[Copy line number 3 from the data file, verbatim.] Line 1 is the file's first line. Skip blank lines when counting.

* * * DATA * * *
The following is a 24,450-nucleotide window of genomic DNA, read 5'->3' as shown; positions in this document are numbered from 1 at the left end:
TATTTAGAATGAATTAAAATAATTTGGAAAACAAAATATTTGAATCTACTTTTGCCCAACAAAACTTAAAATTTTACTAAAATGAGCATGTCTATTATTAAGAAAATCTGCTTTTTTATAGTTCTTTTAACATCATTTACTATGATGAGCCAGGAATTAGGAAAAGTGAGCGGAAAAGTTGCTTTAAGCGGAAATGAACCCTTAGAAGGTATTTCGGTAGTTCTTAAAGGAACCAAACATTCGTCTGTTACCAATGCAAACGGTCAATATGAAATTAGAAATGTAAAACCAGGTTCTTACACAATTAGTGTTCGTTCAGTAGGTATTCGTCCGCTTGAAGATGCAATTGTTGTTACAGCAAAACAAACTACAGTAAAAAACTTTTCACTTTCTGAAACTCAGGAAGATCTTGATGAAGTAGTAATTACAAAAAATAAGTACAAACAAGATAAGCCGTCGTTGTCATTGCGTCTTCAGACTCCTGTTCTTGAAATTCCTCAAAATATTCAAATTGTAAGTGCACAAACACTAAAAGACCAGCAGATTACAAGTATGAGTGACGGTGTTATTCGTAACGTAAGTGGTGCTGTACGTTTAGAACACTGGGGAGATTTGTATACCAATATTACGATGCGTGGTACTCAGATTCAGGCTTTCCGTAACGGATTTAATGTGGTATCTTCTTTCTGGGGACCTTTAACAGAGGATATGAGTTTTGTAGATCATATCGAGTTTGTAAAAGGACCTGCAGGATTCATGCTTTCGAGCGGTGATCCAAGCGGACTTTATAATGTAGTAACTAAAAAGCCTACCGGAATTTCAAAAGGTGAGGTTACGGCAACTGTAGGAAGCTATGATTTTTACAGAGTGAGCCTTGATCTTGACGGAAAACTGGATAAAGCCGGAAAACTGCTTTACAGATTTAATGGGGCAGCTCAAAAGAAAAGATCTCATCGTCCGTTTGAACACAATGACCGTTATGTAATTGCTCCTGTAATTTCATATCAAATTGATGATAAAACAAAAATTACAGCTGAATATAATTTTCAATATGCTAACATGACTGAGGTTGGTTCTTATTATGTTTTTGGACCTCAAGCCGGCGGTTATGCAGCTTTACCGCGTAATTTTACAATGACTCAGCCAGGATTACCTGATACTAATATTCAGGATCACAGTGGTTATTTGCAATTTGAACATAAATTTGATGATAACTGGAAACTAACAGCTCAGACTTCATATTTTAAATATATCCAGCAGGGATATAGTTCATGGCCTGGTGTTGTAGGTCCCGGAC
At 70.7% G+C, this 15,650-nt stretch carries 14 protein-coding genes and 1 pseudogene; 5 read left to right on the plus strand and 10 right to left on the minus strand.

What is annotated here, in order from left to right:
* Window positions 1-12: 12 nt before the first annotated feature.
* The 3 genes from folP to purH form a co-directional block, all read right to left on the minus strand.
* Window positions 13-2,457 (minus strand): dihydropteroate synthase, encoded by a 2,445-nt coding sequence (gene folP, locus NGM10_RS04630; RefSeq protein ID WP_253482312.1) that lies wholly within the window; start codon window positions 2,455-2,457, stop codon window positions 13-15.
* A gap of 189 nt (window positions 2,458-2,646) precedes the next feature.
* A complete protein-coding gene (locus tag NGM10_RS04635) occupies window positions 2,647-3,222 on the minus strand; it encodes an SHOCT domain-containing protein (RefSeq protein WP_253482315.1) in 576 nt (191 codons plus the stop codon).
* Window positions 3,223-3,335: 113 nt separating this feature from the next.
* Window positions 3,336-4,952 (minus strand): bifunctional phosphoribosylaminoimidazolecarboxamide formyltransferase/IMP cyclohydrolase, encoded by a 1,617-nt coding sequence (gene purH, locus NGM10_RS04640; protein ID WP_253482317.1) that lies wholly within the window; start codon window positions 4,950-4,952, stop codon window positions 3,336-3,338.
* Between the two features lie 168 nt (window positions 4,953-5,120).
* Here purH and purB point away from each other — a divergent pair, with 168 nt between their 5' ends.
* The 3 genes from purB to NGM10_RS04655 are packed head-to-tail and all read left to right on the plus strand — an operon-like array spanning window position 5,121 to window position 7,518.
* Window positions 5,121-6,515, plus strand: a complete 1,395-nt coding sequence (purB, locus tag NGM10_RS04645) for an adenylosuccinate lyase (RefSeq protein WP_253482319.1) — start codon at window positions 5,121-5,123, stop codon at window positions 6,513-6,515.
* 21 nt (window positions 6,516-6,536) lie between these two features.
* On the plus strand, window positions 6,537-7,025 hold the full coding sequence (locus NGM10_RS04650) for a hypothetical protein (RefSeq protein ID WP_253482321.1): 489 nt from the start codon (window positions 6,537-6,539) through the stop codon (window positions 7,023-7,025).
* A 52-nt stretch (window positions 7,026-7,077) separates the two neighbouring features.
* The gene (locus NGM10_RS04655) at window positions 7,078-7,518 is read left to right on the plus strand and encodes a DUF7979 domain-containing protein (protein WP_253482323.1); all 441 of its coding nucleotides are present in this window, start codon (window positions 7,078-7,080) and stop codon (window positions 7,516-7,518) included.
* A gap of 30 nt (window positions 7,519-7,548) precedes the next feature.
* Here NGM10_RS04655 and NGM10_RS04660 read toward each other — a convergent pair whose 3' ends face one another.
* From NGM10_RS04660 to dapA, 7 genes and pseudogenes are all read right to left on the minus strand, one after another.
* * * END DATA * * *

At 70.7% G+C, this 15,650-nt stretch carries 14 protein-coding genes and 1 pseudogene; 5 read left to right on the plus strand and 10 right to left on the minus strand.